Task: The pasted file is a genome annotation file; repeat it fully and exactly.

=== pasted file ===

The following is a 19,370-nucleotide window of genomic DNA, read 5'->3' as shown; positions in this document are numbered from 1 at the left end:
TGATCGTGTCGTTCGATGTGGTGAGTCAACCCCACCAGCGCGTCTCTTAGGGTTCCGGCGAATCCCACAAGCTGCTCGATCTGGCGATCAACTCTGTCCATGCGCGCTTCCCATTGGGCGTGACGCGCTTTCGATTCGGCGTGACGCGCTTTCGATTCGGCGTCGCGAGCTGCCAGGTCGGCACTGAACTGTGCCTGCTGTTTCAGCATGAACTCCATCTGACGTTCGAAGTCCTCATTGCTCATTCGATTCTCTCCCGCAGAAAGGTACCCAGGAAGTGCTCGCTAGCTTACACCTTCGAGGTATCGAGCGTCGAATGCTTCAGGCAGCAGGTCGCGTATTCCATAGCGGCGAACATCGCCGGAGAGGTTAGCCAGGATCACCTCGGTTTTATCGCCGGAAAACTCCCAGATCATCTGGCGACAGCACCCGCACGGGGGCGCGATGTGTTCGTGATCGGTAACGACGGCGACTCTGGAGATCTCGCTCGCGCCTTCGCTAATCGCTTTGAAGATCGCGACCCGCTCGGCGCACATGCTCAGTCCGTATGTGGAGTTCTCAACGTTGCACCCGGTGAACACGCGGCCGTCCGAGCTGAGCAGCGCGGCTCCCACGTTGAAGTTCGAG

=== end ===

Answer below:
The following is a 19,370-nucleotide window of genomic DNA, read 5'->3' as shown; positions in this document are numbered from 1 at the left end:
TGATCGTGTCGTTCGATGTGGTGAGTCAACCCCACCAGCGCGTCTCTTAGGGTTCCGGCGAATCCCACAAGCTGCTCGATCTGGCGATCAACTCTGTCCATGCGCGCTTCCCATTGGGCGTGACGCGCTTTCGATTCGGCGTGACGCGCTTTCGATTCGGCGTCGCGAGCTGCCAGGTCGGCACTGAACTGTGCCTGCTGTTTCAGCATGAACTCCATCTGACGTTCGAAGTCCTCATTGCTCATTCGATTCTCTCCCGCAGAAAGGTACCCAGGAAGTGCTCGCTAGCTTACACCTTCGAGGTATCGAGCGTCGAATGCTTCAGGCAGCAGGTCGCGTATTCCATAGCGGCGAACATCGCCGGAGAGGTTAGCCAGGATCACCTCGGTTTTATCGCCGGAAAACTCCCAGATCATCTGGCGACAGCACCCGCACGGGGGCGCGATGTGTTCGTGATCGGTAACGACGGCGACTCTGGAGATCTCGCTCGCGCCTTCGCTAATCGCTTTGAAGATCGCGACCCGCTCGGCGCACATGCTCAGTCCGTATGTGGAGTTCTCAACGTTGCACCCGGTGAACACGCGGCCGTCCGAGCTGAGCAGCGCGGCTCCCACGTTGAAGTTCGAG